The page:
2.5. Sample Preparation

RBCs lysates, CALs or QCs were thawed and brought to room temperature, then, 10 µL of 500 mg/mL DTT were added to the samples. The precipitation of the proteins was achieved by adding 50 µL of HClO4 and vortexing for 30 s. After centrifugation at 16,000× g for 15 minutes at 20 °C, the supernatant was transferred into a new tube and heated for 1 hour at 95 °C to allow the process of hot acid hydrolysis to occur through which TGN and MMPN are converted, respectively, in TG and an MMP derivative, as previously reported [12]. The samples were then cooled down for 20 minutes at −20 °C to stop the reaction, and after reaching room temperature, 100 µL of the sample was injected in the instrument.

2.6. Instrumentation

The chromatographic system consisted of an Agilent 1260 Infinity II (Agilent Technologies, Milan, Italy) coupled with a Diode Array Detector WR (Agilent Technologies, Milan, Italy) that operated in a wide wavelength range from 190 to 950 nm. OmniSpher 5 C18 250 × 4.6 mm, 5 µm (Agilent Technologies, Milan, Italy) column equipped with a guard cartridge (ChromSep) Pursuit PAH, 200Å, 3 × 10 mm (Agilent Technologies, Milan, Italy) was used for the analysis.
A chromatographic separation was obtained after elution of mobile phase A (0.02 M potassium dihydrogenophosphate buffer titrated to the desired pH = 3.5 with phosphoric acid) and mobile phase B (methanol) in the gradient mode that is described below (Table 1) for a total run of 18 minutes at a flow rate of 1.1 mL/min. The injection volume was 100 µL.
The absorbances set were 280, 304 and 341 nm for the detection and quantification, respectively, of BU, MMPN and TGN.

2.7. Data Analysis

The chromatograms were recorded and analyzed with the software Agilent OpenLab Software version 2.0 (Agilent Technologies, Milan, Italy). The interquartile range (IQR) was represented as the interval between the first and the third quartile.

3. Results

3.1. Method Development

As shown in Figure 2, the retention times of TGN and MMPN were 8.4 and 14 minutes, respectively, and the retention time of the IS BU was 9 minutes.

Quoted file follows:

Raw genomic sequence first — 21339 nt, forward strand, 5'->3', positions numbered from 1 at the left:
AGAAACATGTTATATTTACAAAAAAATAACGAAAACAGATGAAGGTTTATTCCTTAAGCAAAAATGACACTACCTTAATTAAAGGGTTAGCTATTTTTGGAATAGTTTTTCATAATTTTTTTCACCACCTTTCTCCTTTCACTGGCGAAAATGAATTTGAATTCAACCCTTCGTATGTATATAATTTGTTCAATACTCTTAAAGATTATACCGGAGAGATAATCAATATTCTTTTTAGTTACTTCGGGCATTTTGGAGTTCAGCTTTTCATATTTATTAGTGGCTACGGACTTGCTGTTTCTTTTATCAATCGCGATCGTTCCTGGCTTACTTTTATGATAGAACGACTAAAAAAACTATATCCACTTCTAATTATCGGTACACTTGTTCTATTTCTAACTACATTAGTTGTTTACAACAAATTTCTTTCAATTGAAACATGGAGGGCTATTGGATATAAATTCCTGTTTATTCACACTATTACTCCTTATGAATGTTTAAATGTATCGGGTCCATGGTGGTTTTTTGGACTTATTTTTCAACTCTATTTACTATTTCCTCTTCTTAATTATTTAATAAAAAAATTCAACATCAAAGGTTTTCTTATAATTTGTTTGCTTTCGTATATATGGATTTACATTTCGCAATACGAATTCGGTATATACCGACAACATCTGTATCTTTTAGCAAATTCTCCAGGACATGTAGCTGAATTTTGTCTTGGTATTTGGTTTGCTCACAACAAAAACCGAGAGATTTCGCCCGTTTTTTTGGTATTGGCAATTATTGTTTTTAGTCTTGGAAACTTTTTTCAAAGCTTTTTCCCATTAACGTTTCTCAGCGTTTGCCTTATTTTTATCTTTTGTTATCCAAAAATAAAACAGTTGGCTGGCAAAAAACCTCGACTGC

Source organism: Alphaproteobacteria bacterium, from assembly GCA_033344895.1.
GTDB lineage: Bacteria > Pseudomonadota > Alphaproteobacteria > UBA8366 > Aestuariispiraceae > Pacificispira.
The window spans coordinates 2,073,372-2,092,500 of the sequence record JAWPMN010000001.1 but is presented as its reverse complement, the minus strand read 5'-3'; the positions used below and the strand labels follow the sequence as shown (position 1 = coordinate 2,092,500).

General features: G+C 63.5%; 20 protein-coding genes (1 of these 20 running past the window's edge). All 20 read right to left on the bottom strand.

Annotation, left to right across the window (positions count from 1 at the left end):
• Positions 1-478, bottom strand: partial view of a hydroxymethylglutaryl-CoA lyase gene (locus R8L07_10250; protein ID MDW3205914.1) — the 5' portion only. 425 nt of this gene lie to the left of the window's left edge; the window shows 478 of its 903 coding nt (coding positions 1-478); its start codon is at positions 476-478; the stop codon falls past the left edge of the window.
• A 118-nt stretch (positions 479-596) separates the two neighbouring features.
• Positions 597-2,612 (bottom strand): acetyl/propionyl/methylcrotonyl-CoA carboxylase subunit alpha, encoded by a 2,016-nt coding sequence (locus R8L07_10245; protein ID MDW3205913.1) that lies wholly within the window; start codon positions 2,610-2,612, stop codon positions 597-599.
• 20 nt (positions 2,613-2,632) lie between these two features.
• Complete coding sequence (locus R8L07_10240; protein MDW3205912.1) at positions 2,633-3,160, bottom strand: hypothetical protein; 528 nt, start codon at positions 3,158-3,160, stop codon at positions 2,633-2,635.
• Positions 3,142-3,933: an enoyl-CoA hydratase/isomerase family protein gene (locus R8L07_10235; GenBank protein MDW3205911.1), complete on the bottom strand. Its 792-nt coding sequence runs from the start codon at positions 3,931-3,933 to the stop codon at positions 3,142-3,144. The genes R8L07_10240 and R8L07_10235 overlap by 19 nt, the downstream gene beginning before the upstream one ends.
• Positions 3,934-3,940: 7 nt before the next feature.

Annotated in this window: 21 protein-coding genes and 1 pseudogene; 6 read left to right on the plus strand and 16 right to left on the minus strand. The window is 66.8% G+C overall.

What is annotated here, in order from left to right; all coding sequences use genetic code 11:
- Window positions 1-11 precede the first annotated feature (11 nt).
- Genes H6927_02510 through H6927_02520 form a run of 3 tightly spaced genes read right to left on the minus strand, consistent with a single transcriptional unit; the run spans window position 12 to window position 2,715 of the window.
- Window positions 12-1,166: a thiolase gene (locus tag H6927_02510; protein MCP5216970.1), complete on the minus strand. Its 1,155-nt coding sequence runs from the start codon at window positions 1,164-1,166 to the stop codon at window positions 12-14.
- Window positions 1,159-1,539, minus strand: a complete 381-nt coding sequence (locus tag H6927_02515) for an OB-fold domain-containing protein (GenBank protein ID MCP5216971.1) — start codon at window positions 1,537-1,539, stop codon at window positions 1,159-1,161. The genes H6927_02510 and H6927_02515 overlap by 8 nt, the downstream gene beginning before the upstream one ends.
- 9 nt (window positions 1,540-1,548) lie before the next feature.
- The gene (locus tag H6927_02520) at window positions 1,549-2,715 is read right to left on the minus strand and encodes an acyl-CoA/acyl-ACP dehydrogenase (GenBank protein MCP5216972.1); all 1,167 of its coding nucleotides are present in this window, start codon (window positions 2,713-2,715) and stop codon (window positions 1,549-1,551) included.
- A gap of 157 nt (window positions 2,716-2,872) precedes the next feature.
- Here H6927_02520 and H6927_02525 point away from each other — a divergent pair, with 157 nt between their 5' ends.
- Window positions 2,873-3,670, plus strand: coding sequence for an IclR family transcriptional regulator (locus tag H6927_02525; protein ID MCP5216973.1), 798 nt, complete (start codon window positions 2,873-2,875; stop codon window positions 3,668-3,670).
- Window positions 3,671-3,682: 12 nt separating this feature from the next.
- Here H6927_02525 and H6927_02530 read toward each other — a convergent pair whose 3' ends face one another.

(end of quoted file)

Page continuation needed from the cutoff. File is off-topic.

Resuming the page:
3.2. Method Validation

3.2.1. Selectivity and Specificity

The selectivity of the analytical method was evaluated by analyzing six individual blank samples, which are referred as matrix samples without analyte or IS. The responses of the blanks detected at the retention times of analytes were not more than 20% of those of analytes at LLOQ; the response of the blanks detected at the retention time of IS was not more than 5% of that of IS.
Moreover, a lack of significant response of interfering components different from the analytes and IS in the chromatograms has been ascertained for the assessment of specificity.

3.2.2. Linearity

The linearity was assessed through the construction of calibration curves in duplicate in three different analytic runs. In particular, the concentrations of the CALs were 300, 600, 1000, 2000, 3000, 6000 and 12,000 nM for TGN (n = 7) and 3000, 5000, 10,000, 15,000, 30,000 and 60,000 nM (n = 6) for MMPN. The calibration curves were built, plotting the areas of each CALs corrected with the IS area versus the theoretical values. No statistical weight was applied to the calibration curves. Accuracy and precision, represented by the coefficient of variation (CV%), were also evaluated within each run (Table 2 and Table 3) and in different runs (Table 4 and Table 5).

3.2.3. Sensitivity

The limit of detection (LOD), referred as the lowest concentration of analytes that are able to be detected by the method, and the LLOQ, referred as the lowest concentration of analytes that are able to be quantified by the method, were determined based on signal-to-noise approach, according to ICH guidelines, and based on the standard deviation of the y-intercept and the slope of the calibration curve. Both approaches gave the same results: in particular, the LOD and LLOQ values were 100 and 300 nM for TGN and 900 and 3000 nM for MMPN, respectively.